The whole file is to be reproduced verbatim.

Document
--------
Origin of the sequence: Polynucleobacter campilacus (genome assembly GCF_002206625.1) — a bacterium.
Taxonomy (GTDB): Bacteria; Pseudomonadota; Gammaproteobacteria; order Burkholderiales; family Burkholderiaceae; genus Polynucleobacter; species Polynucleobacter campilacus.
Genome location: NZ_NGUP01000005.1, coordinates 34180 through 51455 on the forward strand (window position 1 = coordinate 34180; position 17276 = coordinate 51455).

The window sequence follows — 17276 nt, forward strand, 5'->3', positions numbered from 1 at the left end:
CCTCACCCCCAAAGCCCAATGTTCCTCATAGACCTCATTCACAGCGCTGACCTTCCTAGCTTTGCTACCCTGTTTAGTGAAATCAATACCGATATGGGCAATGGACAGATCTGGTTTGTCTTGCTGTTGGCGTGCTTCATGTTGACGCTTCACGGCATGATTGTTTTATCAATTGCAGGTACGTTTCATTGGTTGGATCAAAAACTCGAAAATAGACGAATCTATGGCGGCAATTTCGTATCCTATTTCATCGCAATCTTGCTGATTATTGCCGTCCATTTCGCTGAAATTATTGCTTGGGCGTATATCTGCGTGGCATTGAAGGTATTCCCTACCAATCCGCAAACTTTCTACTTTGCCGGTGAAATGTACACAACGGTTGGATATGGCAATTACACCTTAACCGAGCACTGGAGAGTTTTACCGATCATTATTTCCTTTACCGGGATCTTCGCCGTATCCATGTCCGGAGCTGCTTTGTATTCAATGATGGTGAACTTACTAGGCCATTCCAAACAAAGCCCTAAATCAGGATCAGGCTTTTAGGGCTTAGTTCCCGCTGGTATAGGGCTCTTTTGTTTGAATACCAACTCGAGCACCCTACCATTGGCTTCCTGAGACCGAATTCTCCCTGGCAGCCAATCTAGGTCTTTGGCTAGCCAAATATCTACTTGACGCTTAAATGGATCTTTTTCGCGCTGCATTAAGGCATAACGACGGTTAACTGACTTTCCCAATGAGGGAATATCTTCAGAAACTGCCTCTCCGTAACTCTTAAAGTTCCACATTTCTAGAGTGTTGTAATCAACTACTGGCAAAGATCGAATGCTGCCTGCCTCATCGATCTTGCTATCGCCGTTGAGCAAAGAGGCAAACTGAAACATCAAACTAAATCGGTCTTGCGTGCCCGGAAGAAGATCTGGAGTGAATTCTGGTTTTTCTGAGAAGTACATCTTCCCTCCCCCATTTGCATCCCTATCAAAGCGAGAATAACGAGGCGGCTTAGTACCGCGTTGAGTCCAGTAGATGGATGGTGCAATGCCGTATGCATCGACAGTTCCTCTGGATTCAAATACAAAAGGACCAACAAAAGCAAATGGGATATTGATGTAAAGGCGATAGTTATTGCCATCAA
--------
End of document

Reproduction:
Origin of the sequence: Polynucleobacter campilacus (genome assembly GCF_002206625.1) — a bacterium.
Taxonomy (GTDB): Bacteria; Pseudomonadota; Gammaproteobacteria; order Burkholderiales; family Burkholderiaceae; genus Polynucleobacter; species Polynucleobacter campilacus.
Genome location: NZ_NGUP01000005.1, coordinates 34180 through 51455 on the forward strand (window position 1 = coordinate 34180; position 17276 = coordinate 51455).

The window sequence follows — 17276 nt, forward strand, 5'->3', positions numbered from 1 at the left end:
CCTCACCCCCAAAGCCCAATGTTCCTCATAGACCTCATTCACAGCGCTGACCTTCCTAGCTTTGCTACCCTGTTTAGTGAAATCAATACCGATATGGGCAATGGACAGATCTGGTTTGTCTTGCTGTTGGCGTGCTTCATGTTGACGCTTCACGGCATGATTGTTTTATCAATTGCAGGTACGTTTCATTGGTTGGATCAAAAACTCGAAAATAGACGAATCTATGGCGGCAATTTCGTATCCTATTTCATCGCAATCTTGCTGATTATTGCCGTCCATTTCGCTGAAATTATTGCTTGGGCGTATATCTGCGTGGCATTGAAGGTATTCCCTACCAATCCGCAAACTTTCTACTTTGCCGGTGAAATGTACACAACGGTTGGATATGGCAATTACACCTTAACCGAGCACTGGAGAGTTTTACCGATCATTATTTCCTTTACCGGGATCTTCGCCGTATCCATGTCCGGAGCTGCTTTGTATTCAATGATGGTGAACTTACTAGGCCATTCCAAACAAAGCCCTAAATCAGGATCAGGCTTTTAGGGCTTAGTTCCCGCTGGTATAGGGCTCTTTTGTTTGAATACCAACTCGAGCACCCTACCATTGGCTTCCTGAGACCGAATTCTCCCTGGCAGCCAATCTAGGTCTTTGGCTAGCCAAATATCTACTTGACGCTTAAATGGATCTTTTTCGCGCTGCATTAAGGCATAACGACGGTTAACTGACTTTCCCAATGAGGGAATATCTTCAGAAACTGCCTCTCCGTAACTCTTAAAGTTCCACATTTCTAGAGTGTTGTAATCAACTACTGGCAAAGATCGAATGCTGCCTGCCTCATCGATCTTGCTATCGCCGTTGAGCAAAGAGGCAAACTGAAACATCAAACTAAATCGGTCTTGCGTGCCCGGAAGAAGATCTGGAGTGAATTCTGGTTTTTCTGAGAAGTACATCTTCCCTCCCCCATTTGCATCCCTATCAAAGCGAGAATAACGAGGCGGCTTAGTACCGCGTTGAGTCCAGTAGATGGATGGTGCAATGCCGTATGCATCGACAGTTCCTCTGGATTCAAATACAAAAGGACCAACAAAAGCAAATGGGATATTGATGTAAAGGCGATAGTTATTGCCATCAA